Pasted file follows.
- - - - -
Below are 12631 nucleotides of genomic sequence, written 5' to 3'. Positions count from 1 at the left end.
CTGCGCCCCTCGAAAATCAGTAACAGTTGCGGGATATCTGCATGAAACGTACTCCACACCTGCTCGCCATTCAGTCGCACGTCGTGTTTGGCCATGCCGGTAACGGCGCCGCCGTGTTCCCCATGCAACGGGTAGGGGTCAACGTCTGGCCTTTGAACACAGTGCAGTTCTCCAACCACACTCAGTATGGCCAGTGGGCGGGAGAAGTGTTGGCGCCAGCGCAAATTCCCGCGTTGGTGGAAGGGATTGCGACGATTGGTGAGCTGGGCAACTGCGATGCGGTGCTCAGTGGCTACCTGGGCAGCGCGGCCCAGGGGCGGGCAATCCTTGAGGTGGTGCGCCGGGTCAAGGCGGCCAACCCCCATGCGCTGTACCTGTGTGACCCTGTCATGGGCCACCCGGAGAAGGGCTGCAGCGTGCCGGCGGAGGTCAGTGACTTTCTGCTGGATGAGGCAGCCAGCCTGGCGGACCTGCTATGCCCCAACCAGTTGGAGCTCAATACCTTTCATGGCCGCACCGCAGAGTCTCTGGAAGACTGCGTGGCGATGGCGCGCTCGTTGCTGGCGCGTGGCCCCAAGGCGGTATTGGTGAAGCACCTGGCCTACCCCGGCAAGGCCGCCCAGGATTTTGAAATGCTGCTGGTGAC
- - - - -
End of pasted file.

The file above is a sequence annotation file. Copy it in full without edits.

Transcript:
Below are 12631 nucleotides of genomic sequence, written 5' to 3'. Positions count from 1 at the left end.
CTGCGCCCCTCGAAAATCAGTAACAGTTGCGGGATATCTGCATGAAACGTACTCCACACCTGCTCGCCATTCAGTCGCACGTCGTGTTTGGCCATGCCGGTAACGGCGCCGCCGTGTTCCCCATGCAACGGGTAGGGGTCAACGTCTGGCCTTTGAACACAGTGCAGTTCTCCAACCACACTCAGTATGGCCAGTGGGCGGGAGAAGTGTTGGCGCCAGCGCAAATTCCCGCGTTGGTGGAAGGGATTGCGACGATTGGTGAGCTGGGCAACTGCGATGCGGTGCTCAGTGGCTACCTGGGCAGCGCGGCCCAGGGGCGGGCAATCCTTGAGGTGGTGCGCCGGGTCAAGGCGGCCAACCCCCATGCGCTGTACCTGTGTGACCCTGTCATGGGCCACCCGGAGAAGGGCTGCAGCGTGCCGGCGGAGGTCAGTGACTTTCTGCTGGATGAGGCAGCCAGCCTGGCGGACCTGCTATGCCCCAACCAGTTGGAGCTCAATACCTTTCATGGCCGCACCGCAGAGTCTCTGGAAGACTGCGTGGCGATGGCGCGCTCGTTGCTGGCGCGTGGCCCCAAGGCGGTATTGGTGAAGCACCTGGCCTACCCCGGCAAGGCCGCCCAGGATTTTGAAATGCTGCTGGTGAC